What to grow in June 2019

The effects of our changing climate so far have been an increase in weather extremes, including hotter summers and colder, longer winters in some parts of Australia. In other areas, the drought continues, making gardening a challenge. Use cloches to protect young seedlings from frost. See: Cloche for seedlings
It is not too late to sow some English spinach. It only takes 8 weeks to mature, and it freezes well for use in warmer weather. The following gardening advice is an abbreviated list for vegetables, fruit trees and some culinary herbs that can be sown or planted during June in Australia and New Zealand. A comprehensive monthly guide that includes planting times for the entire garden, as well as when to fertilise, prune, weed, take cuttings or divide plants, can be found in the diary section of my book Easy Organic Gardening and Moon Planting (Scribe Publications, 2006, 2009, 2012, 2017), and e-book (Booktopia 2012, 2017).

* For gardeners who do not use moon planting: sow or plant out any of the following list at any time this month, although you may find germination rates are lower when the Moon is in Last Quarter phase.

WARM CLIMATE South of Rockhampton
Before the Full Moon, cabbage, and grains can be sown directly into beds, as well as a green manure crop of barley, chickpea, red clover, broad bean (faba bean), field pea, or triticale. Lettuce, radicchio, English spinach and spring onions can be sown or planted out.
During First Quarter phase, dwarf peas can be sown directly into beds.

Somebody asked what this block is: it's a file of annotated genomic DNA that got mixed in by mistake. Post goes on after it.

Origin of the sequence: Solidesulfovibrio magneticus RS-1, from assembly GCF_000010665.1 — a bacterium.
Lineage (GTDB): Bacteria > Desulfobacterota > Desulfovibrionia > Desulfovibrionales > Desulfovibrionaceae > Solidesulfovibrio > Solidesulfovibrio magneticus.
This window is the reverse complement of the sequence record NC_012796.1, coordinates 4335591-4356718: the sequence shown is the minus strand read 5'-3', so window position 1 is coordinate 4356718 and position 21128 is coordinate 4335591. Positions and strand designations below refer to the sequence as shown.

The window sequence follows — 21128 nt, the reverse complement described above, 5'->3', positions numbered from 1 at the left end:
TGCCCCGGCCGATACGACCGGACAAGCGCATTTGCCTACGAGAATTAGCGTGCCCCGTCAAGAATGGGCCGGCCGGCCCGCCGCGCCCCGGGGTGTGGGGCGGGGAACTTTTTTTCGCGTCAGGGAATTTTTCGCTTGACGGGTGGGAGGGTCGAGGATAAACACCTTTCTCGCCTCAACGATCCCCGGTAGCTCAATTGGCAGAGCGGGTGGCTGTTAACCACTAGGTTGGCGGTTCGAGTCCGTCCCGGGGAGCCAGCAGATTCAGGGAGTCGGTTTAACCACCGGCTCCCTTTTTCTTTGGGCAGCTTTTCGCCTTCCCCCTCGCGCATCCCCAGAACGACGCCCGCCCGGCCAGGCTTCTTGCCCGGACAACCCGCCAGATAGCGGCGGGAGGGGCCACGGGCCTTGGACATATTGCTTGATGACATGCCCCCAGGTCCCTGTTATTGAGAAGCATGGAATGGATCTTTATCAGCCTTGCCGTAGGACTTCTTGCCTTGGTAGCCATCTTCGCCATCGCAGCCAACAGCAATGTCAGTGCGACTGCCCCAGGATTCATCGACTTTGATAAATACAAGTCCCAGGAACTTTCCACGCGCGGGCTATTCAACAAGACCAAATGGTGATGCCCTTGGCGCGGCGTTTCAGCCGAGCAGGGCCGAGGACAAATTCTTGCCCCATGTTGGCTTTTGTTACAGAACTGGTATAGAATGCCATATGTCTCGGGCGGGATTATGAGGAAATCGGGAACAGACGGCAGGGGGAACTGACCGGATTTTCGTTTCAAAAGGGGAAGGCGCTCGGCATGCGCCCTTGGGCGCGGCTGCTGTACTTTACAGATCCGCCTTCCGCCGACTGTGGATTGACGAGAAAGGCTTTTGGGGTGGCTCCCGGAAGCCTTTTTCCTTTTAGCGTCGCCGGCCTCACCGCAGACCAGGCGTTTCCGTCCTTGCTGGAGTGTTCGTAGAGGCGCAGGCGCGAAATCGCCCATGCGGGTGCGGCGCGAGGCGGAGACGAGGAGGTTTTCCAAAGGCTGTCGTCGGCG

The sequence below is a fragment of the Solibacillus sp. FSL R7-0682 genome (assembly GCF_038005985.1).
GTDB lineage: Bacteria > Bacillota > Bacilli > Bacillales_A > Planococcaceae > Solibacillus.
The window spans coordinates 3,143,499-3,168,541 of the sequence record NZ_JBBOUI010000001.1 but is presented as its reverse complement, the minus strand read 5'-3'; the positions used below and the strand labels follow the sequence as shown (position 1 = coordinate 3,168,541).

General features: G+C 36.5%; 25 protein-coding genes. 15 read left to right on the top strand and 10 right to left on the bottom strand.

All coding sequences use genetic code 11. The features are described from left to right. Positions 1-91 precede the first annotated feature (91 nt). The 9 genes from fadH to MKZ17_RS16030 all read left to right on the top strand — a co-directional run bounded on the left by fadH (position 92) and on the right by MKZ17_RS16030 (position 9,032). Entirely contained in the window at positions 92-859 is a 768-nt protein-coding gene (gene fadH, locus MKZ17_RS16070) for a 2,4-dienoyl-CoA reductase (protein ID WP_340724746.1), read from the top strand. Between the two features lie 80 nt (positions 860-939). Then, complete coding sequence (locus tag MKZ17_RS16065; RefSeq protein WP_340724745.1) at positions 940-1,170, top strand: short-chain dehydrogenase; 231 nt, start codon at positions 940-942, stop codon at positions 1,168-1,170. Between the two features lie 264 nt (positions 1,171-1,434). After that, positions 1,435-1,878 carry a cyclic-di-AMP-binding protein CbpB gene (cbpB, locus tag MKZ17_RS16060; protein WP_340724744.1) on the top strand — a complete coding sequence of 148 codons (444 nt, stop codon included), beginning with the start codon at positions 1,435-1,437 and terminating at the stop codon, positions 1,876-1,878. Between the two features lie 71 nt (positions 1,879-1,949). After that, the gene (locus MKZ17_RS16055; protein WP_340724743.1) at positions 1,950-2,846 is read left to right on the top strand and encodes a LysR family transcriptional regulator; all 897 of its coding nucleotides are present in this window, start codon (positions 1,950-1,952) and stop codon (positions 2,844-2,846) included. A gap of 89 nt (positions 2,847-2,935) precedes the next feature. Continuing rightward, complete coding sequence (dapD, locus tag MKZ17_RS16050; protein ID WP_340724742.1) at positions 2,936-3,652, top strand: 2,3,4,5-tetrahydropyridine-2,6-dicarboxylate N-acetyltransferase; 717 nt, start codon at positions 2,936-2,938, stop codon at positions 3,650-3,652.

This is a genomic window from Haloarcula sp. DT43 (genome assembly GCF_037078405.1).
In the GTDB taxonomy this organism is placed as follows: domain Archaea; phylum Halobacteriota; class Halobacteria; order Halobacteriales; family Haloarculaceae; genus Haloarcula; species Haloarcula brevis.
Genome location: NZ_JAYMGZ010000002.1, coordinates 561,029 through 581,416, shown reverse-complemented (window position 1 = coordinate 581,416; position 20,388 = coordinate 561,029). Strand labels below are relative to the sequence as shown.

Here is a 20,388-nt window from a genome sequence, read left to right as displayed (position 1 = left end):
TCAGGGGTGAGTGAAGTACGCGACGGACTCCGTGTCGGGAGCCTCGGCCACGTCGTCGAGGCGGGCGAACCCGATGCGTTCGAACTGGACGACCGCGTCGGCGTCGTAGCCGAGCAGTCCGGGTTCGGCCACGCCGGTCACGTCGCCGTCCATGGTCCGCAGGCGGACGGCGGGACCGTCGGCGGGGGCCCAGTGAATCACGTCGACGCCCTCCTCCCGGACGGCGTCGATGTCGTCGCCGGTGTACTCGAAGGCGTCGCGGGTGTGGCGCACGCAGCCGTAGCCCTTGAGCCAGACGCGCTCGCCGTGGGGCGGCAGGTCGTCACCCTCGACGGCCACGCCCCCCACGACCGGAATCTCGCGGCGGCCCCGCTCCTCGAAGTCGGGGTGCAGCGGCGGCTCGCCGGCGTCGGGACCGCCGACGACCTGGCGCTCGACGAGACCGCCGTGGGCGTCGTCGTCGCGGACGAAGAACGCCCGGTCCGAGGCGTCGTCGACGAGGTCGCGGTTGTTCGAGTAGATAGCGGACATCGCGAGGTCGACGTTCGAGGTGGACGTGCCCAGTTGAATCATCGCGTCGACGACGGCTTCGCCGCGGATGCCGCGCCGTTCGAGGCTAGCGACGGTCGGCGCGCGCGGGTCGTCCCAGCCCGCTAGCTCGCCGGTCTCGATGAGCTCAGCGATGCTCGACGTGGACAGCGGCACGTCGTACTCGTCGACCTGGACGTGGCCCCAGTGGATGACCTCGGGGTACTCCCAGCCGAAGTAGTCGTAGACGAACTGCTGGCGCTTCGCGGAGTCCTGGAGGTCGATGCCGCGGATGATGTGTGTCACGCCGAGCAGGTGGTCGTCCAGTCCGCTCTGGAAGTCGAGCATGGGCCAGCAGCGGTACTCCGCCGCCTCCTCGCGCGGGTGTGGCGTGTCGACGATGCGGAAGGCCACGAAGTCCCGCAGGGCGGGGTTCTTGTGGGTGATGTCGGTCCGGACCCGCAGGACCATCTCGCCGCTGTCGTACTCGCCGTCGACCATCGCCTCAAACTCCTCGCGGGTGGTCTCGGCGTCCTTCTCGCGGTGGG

During Full Moon phase, radish and turnip can be sown directly into beds, as well as potatoes north of Brisbane. Asparagus and rhubarb crowns, fig, kiwi fruit, pecan and pistachio can be planted.

WARM CLIMATE Rockhampton and northwards
Before the Full Moon, cabbage, open Chinese cabbage, grains, lettuce, mizuna, rocket, silver beet, tatsoi, chamomile and coriander can be sown directly into beds, as well as a green manure crop of barley, corn, lablab, or triticale.
During First Quarter phase, bush and climbing beans, popcorn and sweet corn can be sown directly into beds, and pumpkin, spring onion, summer squash, tomato, watermelon and zucchini can be sown or planted out.
During Full Moon phase, beetroot, radish, turnip can be sown directly into beds, and fig and pistachio can be planted.

TEMPERATE CLIMATE
Before the Full Moon, English spinach can be sown directly into beds, as well as a green manure crop of broad bean (faba bean) or field pea. In frost-free areas, lettuce and spring onions can also be sown or planted out.
During First Quarter phase, broad beans and peas can be sown directly into beds.
During Full Moon phase, garlic and radish can be sown directly into beds, and mid season onion seedlings, asparagus and rhubarb crowns, kiwifruit and pistachio can be planted. In frost-free areas, fig can be planted.

COOL CLIMATE
Planting is extremely limited in cool climates during both June and July. Before the Full Moon, English spinach can be sown directly into beds, as well as a green manure crop of broad bean (faba bean) or field pea. Broad beans and peas grown as a vegetable can be sown during First Quarter phase.
During Full Moon phase, mid and late season onions can be sown, and asparagus and rhubarb crowns can be planted, also deciduous fruit trees and vines where frosts are not severe. In very cold areas, leave planting of deciduous trees and vines until late winter.

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